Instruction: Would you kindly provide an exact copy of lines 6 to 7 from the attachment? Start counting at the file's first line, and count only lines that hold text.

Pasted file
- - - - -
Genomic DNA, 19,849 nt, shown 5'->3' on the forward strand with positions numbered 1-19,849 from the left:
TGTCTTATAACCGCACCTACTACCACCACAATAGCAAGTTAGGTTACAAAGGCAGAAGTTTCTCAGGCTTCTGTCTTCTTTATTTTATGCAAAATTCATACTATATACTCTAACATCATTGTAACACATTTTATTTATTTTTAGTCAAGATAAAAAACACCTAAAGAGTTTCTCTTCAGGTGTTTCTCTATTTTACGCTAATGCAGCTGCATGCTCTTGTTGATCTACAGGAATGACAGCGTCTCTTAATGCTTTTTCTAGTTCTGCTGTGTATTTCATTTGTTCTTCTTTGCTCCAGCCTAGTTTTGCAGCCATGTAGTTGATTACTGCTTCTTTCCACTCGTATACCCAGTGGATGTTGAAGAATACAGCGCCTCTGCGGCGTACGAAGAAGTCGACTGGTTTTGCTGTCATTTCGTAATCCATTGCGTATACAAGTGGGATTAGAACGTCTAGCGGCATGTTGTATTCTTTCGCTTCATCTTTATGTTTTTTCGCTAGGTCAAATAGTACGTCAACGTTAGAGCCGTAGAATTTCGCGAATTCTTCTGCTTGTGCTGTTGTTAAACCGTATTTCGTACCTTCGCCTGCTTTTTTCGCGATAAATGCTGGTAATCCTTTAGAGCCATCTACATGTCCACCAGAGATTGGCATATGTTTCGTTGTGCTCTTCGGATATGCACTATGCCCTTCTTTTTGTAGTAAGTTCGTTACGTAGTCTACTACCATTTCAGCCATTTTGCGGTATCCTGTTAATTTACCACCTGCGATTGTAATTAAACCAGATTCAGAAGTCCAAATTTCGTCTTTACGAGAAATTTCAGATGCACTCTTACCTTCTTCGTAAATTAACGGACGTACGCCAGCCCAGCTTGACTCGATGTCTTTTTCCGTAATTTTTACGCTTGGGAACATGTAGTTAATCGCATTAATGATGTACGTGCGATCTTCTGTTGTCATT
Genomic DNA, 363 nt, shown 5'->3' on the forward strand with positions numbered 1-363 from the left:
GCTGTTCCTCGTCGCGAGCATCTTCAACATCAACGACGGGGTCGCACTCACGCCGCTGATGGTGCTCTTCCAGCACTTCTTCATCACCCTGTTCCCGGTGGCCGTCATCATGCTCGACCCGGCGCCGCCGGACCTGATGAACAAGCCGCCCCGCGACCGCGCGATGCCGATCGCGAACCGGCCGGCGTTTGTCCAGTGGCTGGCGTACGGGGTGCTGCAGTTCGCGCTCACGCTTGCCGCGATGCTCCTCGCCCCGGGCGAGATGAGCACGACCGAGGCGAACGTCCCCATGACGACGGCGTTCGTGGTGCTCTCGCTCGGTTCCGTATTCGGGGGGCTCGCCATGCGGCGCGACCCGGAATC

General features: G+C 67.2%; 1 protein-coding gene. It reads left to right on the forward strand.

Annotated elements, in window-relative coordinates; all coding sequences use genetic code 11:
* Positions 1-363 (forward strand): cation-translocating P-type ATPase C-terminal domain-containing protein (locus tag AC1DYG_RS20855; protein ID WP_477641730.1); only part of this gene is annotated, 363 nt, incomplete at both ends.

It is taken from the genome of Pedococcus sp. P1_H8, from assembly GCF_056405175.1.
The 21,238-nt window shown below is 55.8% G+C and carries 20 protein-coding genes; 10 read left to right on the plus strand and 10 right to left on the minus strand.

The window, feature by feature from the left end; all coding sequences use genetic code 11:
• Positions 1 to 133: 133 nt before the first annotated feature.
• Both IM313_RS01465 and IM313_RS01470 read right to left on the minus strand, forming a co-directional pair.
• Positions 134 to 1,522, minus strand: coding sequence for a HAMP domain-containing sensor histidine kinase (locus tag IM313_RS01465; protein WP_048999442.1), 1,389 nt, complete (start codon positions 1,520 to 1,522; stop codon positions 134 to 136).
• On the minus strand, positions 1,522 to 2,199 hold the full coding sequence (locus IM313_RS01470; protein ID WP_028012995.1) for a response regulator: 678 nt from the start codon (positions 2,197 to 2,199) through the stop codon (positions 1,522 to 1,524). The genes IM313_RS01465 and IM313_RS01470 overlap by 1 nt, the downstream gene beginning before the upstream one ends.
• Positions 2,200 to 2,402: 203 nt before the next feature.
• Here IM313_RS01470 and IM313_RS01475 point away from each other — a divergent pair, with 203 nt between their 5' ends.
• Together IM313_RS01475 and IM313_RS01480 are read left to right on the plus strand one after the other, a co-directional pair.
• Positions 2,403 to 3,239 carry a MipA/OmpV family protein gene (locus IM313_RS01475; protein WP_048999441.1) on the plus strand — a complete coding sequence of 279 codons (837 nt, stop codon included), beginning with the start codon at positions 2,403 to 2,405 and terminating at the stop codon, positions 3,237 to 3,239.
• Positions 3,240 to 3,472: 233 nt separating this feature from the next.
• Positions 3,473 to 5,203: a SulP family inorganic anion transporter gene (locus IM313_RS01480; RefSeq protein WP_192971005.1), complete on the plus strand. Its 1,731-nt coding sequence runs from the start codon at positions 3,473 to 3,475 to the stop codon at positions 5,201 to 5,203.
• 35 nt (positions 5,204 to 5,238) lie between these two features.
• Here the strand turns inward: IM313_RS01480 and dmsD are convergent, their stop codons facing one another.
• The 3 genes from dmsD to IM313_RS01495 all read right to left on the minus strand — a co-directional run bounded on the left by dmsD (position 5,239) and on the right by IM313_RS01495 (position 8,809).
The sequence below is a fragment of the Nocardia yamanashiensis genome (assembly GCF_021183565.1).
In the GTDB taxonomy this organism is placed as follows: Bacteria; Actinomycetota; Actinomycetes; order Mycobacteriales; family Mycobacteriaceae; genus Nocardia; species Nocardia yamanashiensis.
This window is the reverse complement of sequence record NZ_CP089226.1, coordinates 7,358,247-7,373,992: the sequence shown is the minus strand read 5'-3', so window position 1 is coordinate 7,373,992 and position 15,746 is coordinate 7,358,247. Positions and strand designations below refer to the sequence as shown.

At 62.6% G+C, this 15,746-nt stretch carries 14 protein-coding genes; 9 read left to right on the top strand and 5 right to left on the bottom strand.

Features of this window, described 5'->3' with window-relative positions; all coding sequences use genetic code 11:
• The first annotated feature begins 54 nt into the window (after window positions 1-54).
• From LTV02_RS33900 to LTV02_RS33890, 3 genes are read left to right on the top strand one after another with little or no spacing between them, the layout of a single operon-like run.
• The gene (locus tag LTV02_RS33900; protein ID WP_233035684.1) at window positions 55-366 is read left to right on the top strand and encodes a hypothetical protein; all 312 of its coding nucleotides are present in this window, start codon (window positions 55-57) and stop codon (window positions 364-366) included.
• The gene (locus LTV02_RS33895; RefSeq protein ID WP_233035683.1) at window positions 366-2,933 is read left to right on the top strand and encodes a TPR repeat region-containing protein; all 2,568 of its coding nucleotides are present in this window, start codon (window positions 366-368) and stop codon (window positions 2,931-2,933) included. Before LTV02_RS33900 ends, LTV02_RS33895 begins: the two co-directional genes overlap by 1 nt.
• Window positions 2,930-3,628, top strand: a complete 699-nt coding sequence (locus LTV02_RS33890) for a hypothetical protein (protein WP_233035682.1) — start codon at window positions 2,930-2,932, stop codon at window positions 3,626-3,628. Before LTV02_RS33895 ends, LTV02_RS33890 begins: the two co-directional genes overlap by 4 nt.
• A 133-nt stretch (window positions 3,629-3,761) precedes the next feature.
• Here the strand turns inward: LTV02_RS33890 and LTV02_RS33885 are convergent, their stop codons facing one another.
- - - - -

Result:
Annotated elements, in window-relative coordinates; all coding sequences use genetic code 11:
* Positions 1-363 (forward strand): cation-translocating P-type ATPase C-terminal domain-containing protein (locus tag AC1DYG_RS20855; protein ID WP_477641730.1); only part of this gene is annotated, 363 nt, incomplete at both ends.